Ten years after Operation Trace was established to examine the cases of six women who disappeared in Leinster in the 1990s, new information is continuing to be examined by gardaí.

A €10,000 reward has been offered by the Crimestoppers Trust for information on the disappearance of Jo Jo Dullard in 1995.

A computer age-ehanced image of Ms Dullard has been released showing how she might look today aged 34.

Detective Superintendent John McMahon told RTÉ News that every available resource is being deployed to try and solve the cases.

However, despite following up over 10,000 lines of enquiry, the six women have not been found.

Ms Dullard's sister Kathleen Bergin has appealed to people with information to find the courage to make the call.

‘Maybe there's someone who has been attacked themselves and has never told anyone. Maybe the same person who attacked you is responsible for Jo Jo's disappearance. Please contact Crimestoppers’, she said.

The five other cases under investigation by Operation Trace are those of US national Annie McCarrick who vanished in 1993. Tullamore woman Fiona Pender was seven months pregnant when she disappeared in August 1996.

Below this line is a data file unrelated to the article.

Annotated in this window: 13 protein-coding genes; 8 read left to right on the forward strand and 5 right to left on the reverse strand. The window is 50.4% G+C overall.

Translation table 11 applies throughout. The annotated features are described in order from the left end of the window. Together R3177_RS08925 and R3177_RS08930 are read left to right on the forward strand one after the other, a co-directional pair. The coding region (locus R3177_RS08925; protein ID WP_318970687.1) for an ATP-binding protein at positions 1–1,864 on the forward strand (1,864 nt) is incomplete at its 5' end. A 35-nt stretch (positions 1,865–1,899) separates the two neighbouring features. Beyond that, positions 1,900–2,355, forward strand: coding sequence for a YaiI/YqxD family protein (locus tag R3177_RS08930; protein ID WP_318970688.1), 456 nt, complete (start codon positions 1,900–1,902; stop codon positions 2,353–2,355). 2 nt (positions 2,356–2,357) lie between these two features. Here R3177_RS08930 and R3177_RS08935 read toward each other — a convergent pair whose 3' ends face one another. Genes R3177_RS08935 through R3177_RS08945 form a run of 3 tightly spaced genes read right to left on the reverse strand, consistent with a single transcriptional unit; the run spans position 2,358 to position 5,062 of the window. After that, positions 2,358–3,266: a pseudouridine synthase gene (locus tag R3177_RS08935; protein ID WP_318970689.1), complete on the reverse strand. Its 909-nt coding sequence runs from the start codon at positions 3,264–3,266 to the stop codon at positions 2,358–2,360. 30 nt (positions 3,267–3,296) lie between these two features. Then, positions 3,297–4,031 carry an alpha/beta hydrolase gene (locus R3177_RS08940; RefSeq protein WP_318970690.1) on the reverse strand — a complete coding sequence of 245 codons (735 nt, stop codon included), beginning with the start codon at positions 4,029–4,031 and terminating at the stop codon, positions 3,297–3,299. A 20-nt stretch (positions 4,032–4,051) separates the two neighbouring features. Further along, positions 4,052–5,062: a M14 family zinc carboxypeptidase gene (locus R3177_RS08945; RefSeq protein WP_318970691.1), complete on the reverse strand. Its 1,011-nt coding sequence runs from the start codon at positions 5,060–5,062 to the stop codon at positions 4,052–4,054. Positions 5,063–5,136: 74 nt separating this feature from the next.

18-year-old Ciara Breen was last seen at her home in Dundalk in February, 1997. Wexford woman Fiona Sinnott (20) and 18-year-old Deirdre Jacob from Kildare both went missing in 1998.

Det Supt McMahon has pledged that gardaí will continue to follow up every conceivable lead.

‘Even now, ten years after this Unit was set up, people are still phoning in nominating potential suspects for the disappearances. There are people who for whatever reason couldn't pass on information back in the 1990s and are now able to do so.

‘We would appeal to all people with information on these cases to find a way to pass on what they know, so that we can bring closure for the families’, he said.

The Crimestoppers number is 1800 250025.